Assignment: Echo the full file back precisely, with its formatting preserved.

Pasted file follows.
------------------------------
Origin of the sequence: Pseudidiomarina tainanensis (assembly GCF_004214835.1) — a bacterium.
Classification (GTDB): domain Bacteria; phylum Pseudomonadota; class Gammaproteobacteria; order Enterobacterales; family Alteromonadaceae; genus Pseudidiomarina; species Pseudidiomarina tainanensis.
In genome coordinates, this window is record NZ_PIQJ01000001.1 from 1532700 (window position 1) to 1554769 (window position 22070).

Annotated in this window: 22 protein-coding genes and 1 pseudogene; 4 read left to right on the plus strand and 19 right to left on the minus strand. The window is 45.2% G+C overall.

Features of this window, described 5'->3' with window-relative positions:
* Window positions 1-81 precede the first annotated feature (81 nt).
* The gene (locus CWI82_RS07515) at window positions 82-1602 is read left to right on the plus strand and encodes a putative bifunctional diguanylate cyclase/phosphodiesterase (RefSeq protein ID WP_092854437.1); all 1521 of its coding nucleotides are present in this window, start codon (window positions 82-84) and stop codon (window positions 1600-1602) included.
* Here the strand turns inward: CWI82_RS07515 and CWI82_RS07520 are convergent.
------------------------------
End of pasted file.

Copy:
Origin of the sequence: Pseudidiomarina tainanensis (assembly GCF_004214835.1) — a bacterium.
Classification (GTDB): domain Bacteria; phylum Pseudomonadota; class Gammaproteobacteria; order Enterobacterales; family Alteromonadaceae; genus Pseudidiomarina; species Pseudidiomarina tainanensis.
In genome coordinates, this window is record NZ_PIQJ01000001.1 from 1532700 (window position 1) to 1554769 (window position 22070).

Annotated in this window: 22 protein-coding genes and 1 pseudogene; 4 read left to right on the plus strand and 19 right to left on the minus strand. The window is 45.2% G+C overall.

Features of this window, described 5'->3' with window-relative positions:
* Window positions 1-81 precede the first annotated feature (81 nt).
* The gene (locus CWI82_RS07515) at window positions 82-1602 is read left to right on the plus strand and encodes a putative bifunctional diguanylate cyclase/phosphodiesterase (RefSeq protein ID WP_092854437.1); all 1521 of its coding nucleotides are present in this window, start codon (window positions 82-84) and stop codon (window positions 1600-1602) included.
* Here the strand turns inward: CWI82_RS07515 and CWI82_RS07520 are convergent.